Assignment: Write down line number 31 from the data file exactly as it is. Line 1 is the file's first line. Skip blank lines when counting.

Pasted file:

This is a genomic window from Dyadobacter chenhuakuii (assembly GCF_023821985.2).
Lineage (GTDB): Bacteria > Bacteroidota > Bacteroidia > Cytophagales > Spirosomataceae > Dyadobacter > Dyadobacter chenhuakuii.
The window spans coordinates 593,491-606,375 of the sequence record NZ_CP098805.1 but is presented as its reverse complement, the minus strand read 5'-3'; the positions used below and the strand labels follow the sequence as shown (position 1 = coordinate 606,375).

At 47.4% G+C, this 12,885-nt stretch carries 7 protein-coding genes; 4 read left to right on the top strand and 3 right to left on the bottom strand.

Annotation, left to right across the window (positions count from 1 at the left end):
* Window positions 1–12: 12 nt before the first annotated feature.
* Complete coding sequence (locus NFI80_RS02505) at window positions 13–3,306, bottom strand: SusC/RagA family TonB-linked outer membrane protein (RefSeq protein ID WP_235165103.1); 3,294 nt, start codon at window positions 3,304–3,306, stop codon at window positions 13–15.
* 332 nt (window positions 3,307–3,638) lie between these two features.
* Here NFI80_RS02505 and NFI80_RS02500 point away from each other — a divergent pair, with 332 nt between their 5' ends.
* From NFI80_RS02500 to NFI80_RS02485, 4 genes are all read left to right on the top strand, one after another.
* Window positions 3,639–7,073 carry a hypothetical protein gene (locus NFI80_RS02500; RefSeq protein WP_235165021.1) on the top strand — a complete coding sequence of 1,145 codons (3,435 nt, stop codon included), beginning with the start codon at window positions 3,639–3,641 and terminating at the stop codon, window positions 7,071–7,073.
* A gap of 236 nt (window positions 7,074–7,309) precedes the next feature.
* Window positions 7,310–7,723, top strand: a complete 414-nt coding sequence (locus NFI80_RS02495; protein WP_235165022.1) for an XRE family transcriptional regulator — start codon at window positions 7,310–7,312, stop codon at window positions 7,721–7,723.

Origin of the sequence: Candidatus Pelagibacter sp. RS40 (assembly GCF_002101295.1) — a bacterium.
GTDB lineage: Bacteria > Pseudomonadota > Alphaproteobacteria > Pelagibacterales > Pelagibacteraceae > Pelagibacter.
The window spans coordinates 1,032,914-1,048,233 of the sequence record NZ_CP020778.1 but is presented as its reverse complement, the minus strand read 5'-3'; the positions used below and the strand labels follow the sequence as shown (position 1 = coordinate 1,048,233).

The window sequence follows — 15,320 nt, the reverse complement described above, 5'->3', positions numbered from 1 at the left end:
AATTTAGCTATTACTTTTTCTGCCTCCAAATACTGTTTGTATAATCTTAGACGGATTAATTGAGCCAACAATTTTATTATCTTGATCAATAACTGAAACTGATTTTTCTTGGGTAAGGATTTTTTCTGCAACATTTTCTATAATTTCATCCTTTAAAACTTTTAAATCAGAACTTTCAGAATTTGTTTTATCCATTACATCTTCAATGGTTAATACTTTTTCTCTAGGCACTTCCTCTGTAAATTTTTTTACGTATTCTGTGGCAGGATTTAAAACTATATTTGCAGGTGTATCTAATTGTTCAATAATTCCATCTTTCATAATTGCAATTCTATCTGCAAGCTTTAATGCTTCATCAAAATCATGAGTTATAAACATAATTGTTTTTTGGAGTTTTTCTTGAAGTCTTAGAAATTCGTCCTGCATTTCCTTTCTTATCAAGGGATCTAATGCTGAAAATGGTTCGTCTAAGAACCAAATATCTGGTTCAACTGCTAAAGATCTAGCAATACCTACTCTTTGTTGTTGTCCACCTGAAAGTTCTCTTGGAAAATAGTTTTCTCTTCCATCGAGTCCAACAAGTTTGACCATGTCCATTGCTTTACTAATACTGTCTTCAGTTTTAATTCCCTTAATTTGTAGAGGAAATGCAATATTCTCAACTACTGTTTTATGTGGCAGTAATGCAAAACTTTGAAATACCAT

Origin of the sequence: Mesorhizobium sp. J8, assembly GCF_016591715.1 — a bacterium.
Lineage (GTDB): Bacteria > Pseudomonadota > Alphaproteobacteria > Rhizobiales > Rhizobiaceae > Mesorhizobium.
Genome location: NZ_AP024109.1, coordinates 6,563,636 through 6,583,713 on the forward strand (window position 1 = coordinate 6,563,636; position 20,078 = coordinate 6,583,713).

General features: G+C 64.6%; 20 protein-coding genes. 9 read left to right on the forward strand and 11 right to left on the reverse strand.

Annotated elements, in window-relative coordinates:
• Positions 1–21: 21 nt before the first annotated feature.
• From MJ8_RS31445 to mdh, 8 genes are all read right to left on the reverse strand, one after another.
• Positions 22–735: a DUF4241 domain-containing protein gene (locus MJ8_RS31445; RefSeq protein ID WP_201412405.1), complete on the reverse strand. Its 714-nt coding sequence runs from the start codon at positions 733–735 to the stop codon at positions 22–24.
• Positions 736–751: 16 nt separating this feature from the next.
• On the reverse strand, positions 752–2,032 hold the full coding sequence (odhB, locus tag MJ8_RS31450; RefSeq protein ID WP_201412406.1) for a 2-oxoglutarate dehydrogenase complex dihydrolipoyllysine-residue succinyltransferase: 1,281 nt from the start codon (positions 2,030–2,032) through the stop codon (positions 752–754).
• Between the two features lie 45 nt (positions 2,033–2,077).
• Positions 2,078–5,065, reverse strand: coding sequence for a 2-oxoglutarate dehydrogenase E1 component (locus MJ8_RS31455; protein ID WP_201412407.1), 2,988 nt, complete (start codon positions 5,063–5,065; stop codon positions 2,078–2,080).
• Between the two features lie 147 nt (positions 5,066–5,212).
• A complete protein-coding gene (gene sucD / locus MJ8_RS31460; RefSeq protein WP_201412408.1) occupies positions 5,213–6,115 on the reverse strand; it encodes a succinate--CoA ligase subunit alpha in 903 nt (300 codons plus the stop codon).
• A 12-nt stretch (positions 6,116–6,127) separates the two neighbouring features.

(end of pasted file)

• Between the two features lie 147 nt (positions 5,066–5,212).